He got there 20 minutes earlier than he had to, just to be sure he got a seat.
There was a worry weighing on him, and he heard about a meeting where he’d have a chance to get it off his chest.
“I pay for my child to have a cellphone so I can get in touch with him immediately,” Tate said. “The schools don’t let them have phones anymore. I pick up my son every day from school. If he’s late, I have no idea where he is. He can’t call.”
About 120 parents and bus drivers attended a Richmond County Board of Education public forum held Tuesday evening at Richmond Academy. It was meant to address concerns brought up in the first few weeks of the school year. Questions covered curriculum and diversity, but the bulk of the discussion focused on problems with buses and the rules about cellphones.
Questions were submitted before the forum, and the panel of school board members and administrators answered with prepared statements.
For more than an hour, moderators Cher Best and Minnesota Fatz, of radio station WKSP-FM (96.3), presented questions.
Some were opportunities to clear up misconceptions.
After a question about why students don’t have enough textbooks, Cheryl Jones, the executive director for elementary schools, said department heads recently reported having no shortage of books.
To a question about why most students don’t have correct class schedules, Jones said that 95 percent of high school students received their final schedules on the first day.
To the several questions regarding cellphones, Lynn Warr, the executive director of high schools, reminded the audience that cellphones are not allowed on campus, even for after-school activities. She also said it’s unlikely that rule will be changed.
Best read a question asking what was being done to make sure buses are safe.
Transportation Director Jimmie Wiley said 28 buses have security cameras, and his department just received funding for 93 more.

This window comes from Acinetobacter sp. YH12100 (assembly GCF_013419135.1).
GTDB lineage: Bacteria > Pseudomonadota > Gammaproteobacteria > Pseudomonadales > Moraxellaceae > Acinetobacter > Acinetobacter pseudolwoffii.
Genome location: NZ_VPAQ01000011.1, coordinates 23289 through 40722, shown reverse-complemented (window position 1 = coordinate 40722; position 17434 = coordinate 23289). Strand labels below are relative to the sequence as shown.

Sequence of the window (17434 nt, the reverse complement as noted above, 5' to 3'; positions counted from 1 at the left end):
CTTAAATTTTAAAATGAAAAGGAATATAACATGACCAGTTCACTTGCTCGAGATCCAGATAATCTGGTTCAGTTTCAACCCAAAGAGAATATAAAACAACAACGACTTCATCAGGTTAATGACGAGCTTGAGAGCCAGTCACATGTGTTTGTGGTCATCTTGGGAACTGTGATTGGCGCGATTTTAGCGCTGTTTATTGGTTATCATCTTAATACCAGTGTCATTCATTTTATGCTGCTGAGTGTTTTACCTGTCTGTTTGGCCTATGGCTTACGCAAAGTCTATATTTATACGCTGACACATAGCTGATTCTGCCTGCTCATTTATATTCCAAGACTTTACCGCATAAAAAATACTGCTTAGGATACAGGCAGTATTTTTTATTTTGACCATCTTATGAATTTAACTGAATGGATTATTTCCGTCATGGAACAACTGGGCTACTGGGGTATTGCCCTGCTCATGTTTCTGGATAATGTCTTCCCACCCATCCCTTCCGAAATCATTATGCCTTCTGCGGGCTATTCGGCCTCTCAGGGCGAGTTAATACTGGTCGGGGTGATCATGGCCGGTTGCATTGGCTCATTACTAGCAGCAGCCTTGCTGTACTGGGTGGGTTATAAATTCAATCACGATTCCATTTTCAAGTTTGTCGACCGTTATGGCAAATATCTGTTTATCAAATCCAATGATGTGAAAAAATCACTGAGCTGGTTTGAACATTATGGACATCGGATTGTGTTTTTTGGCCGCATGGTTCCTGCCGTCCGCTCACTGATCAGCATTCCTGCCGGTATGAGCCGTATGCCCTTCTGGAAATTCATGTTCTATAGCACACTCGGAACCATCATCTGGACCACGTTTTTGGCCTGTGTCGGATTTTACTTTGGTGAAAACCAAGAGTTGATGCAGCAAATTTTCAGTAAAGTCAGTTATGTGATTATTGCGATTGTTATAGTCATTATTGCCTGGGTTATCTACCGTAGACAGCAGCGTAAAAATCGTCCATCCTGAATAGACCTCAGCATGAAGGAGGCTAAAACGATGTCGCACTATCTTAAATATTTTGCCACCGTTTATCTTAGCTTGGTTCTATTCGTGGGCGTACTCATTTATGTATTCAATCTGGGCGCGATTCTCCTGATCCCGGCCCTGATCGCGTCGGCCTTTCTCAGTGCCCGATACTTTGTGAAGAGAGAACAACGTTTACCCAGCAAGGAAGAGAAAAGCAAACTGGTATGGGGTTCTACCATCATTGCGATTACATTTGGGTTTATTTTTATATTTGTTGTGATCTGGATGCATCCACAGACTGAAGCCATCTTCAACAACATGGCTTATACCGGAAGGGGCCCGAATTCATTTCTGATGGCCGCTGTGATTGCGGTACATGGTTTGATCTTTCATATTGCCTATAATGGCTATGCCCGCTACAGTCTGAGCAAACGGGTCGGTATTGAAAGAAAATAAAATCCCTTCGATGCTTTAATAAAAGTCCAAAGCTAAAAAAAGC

Wiley fielded another question asking why there are late buses and inefficient routes every year.
In the first few weeks of school, students have been dropped home hours after dismissal because of adjustments to new routes and a lack of consistent drivers.
Wiley said it is difficult to plan for how many students will be riding on each route when Augusta is such a transient city.
“You plan based on the data from the information you had last year,” Wiley said. “The main thing this year is one word: change. And we had to make adjustments.”
Wiley said his department is working to correct routes and address drivers’ concerns, but that it’s not easy to address everyone’s concerns when there are several factors affecting operation.
On the first day of school, his office had 5,511 calls. There is also a problem with absent drivers. School board Vice President Venus Cain said 20 percent of drivers call out daily.
Several bus drivers in the audience said drivers are absent or quit because of low morale.
During the last half hour of the forum, moderators opened up the floor to audience members who wanted to address the panel.
At that time, the biggest issue brought up was communication.
“We’re tired of being mistreated, belittled, talked to any kind of way,” bus driver Maurice Boyd said.
Several parents and bus drivers challenged school board members about the attention they are giving these issues.
Parent Cynthia Harris got emotional when asking board members why there aren’t more opportunities for parents to get involved in school board meetings before members vote.
School board President Alex Howard said all meeting agendas are posted in advance on the district’s Web site, but that the site could be more user-friendly.
The end of the forum became a back-and-forth between board members and the audience – with parents and drivers asking why the board isn’t doing more and board members responding that they have been proactive.
All agreed that the priority is the children.
“It’s my goal to see a child walk across the stage instead of going to jail,” Cain said. “The personal attacks and all the other stuff, I’m not going to worry about it.”